FDR was likely one of America’s greatest and most beloved presidents. But he’s also responsible for one of the greatest atrocities in American history.
President’s Day 2018 falls on the 76th anniversary of President Franklin Delano Roosevelt signing Executive Order 9066, which relocated 110,000 Japanese-Americans living on the West Coast to internment camps around the United States. At the time, there was considerable antipathy toward Japanese-Americans, as the Japanese military had just attacked Pearl Harbor two months prior.
FDR ultimately made the decision to relocate Japanese-American citizens based on the advice of generals, who were concerned about Japanese-Americans’ proximity to various military bases on the West Coast. However, documents from the FDR presidential library show that in the weeks leading up to Executive Order 9066, Roosevelt’s top legal advisors — Attorney General Francis Biddle and Assistant to the Attorney General James H. Rowe Jr. — urged him to reconsider the internment plan, as it would require a suspension of basic civil rights for tens of thousands of American citizens.
“My last advice from the War Department is that there is no imminent threat of attack and from the F.B.I. that there is no evidence of planned sabotage,” Biddle wrote in a February 17, 1942 memo. “Their hurried evacuation would require thousands of troops, tie up transportation, and raise very difficult questions of resettlement. Under the Constitution 60,000 of these Japanese are American citizens.”
A confidential February 2, 1942 memo from James H. Rowe to presidential secretary Grace Tully gave a similar warning about the potential illegality of Roosevelt’s internment policy.
“Please tell the President to keep his eye on the Japanese situation in California. It looks to me like it will explode any day now,” Rowe wrote. “[Internment] would probably require suspension of the writ of habeas corpus — and my estimate of the country’s present feeling is that we would have another Supreme Court fight on our hands.”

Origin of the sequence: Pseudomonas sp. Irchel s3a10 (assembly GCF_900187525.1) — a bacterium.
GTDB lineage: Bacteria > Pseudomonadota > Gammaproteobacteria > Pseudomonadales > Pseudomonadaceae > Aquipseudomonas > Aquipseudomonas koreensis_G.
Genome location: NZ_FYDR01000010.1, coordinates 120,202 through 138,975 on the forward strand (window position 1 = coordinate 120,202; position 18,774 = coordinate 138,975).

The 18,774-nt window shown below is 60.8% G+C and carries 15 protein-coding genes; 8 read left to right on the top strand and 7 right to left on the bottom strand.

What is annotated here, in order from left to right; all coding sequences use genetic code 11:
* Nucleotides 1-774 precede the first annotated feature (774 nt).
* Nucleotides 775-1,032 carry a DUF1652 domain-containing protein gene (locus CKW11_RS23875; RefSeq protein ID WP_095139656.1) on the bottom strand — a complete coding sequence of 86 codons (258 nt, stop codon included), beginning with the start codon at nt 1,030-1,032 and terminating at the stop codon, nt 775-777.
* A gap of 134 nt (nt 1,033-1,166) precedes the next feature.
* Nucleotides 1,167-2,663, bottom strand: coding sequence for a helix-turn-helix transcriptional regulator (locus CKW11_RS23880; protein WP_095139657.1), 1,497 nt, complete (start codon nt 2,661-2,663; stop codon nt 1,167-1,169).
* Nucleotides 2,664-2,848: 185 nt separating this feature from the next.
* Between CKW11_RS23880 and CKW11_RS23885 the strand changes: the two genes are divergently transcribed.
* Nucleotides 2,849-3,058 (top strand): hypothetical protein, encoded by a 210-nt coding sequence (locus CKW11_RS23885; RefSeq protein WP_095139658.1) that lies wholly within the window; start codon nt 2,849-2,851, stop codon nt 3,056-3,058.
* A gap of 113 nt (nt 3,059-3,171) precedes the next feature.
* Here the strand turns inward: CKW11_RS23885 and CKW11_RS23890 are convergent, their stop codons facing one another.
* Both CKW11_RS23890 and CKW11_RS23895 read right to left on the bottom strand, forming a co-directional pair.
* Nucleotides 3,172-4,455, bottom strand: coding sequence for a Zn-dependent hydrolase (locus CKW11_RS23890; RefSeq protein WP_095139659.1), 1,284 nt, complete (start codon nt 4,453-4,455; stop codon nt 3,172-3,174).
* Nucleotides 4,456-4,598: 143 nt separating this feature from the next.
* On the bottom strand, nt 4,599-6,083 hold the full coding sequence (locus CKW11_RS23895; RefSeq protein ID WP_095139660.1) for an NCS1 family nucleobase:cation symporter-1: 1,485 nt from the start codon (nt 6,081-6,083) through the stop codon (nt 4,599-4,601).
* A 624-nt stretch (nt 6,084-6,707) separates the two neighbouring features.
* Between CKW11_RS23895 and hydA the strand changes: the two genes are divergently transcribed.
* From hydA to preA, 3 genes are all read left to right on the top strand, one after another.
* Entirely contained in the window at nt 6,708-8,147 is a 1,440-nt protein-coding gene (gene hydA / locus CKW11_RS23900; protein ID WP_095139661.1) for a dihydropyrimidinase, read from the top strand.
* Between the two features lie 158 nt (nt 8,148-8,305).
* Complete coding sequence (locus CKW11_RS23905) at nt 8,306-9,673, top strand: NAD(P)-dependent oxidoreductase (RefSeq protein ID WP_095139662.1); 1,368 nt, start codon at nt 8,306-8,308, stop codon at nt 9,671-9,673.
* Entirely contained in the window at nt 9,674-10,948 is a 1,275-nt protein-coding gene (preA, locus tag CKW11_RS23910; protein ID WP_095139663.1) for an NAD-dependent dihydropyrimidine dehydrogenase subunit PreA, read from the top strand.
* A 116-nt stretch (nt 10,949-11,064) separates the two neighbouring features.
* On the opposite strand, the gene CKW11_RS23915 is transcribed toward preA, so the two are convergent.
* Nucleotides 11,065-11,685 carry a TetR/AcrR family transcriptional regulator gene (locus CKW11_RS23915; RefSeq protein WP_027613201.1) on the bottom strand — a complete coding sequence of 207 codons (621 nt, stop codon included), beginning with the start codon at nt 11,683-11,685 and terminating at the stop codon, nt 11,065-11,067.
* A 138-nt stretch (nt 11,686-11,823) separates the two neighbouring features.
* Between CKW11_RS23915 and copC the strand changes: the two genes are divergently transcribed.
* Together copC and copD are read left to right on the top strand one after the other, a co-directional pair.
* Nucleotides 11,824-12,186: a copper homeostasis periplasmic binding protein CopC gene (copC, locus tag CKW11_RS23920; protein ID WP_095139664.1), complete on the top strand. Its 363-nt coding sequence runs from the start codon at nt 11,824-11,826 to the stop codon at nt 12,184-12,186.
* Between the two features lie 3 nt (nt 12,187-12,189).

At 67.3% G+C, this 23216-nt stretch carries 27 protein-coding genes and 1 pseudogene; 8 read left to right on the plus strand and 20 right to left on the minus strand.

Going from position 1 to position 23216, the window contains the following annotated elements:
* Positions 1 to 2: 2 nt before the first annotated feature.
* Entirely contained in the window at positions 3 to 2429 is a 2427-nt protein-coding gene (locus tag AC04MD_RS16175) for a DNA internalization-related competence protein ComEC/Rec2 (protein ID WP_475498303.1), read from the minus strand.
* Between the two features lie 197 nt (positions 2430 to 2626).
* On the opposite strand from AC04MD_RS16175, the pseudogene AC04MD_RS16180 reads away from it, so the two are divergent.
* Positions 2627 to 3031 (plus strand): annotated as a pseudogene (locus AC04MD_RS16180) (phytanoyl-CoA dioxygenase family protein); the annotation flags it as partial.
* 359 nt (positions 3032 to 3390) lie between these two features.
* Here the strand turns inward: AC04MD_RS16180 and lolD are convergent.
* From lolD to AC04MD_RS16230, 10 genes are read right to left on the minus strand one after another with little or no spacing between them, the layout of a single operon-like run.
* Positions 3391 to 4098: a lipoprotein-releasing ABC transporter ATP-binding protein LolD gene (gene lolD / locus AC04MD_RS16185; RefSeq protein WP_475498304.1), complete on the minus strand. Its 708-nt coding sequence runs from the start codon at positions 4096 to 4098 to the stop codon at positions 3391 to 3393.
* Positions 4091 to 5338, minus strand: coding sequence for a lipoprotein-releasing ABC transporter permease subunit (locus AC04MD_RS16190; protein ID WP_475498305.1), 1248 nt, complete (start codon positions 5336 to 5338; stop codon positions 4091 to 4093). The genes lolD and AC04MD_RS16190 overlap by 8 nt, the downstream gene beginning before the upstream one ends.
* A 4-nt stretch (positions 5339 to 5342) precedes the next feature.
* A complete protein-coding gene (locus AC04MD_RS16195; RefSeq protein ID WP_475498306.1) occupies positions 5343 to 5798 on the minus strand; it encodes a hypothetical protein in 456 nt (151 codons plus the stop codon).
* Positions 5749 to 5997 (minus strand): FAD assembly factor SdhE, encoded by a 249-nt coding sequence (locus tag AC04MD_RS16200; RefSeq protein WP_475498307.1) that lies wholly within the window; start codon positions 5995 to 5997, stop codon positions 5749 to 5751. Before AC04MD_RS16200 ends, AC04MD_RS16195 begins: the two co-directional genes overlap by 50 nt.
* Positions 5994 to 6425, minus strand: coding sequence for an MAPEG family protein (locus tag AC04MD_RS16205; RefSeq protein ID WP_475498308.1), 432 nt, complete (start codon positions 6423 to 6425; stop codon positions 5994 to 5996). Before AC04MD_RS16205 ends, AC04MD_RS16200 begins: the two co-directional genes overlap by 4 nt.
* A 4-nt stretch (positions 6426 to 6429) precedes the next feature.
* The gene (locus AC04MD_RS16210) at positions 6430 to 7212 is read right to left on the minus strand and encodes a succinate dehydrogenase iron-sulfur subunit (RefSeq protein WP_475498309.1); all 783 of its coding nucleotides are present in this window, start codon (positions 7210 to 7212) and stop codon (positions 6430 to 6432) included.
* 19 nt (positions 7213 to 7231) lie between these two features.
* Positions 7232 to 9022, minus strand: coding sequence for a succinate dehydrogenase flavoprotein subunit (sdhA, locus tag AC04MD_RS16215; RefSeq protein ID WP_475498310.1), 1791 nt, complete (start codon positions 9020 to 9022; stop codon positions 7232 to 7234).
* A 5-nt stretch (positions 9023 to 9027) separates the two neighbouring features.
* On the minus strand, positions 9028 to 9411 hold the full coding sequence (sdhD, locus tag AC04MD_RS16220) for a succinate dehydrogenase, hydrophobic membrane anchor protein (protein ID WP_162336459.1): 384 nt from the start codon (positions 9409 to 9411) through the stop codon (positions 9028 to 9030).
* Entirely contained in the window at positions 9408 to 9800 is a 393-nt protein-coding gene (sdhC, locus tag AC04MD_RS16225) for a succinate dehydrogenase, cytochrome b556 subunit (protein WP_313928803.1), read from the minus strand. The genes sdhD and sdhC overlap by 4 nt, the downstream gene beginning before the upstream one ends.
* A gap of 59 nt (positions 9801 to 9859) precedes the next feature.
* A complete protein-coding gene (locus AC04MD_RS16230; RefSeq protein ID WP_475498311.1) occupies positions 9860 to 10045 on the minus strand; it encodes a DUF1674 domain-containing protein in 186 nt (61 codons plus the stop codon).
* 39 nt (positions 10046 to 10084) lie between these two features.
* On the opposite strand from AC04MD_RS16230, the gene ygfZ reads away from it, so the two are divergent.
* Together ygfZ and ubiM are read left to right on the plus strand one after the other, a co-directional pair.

As the memos indicated, the plan to forcefully relocate over 100,000 people from their homes to remote prison camps involved the suspension of due process rights for tens of thousands of citizens. People were told to surrender almost all of their private property and move to a place they had never been on very short notice, for an undetermined period of time. The National Parks Service (NPS) website described the dehumanizing process that Japanese-Americans were forced to endure under Executive Order 9066:
Each family was assigned an identification number and loaded into cars, buses, trucks, and trains, taking only what they could carry. Japanese Americans were transported under military guard to 17 temporary assembly centers located at racetracks, fairgrounds, and similar facilities in Washington, Oregon, California, and Arizona. Then they were moved to one of 10 hastily built relocation centers.
The camps themselves were known for particularly cruel living conditions for the tens of thousands of Japanese-Americans who hadn’t been accused of any crime.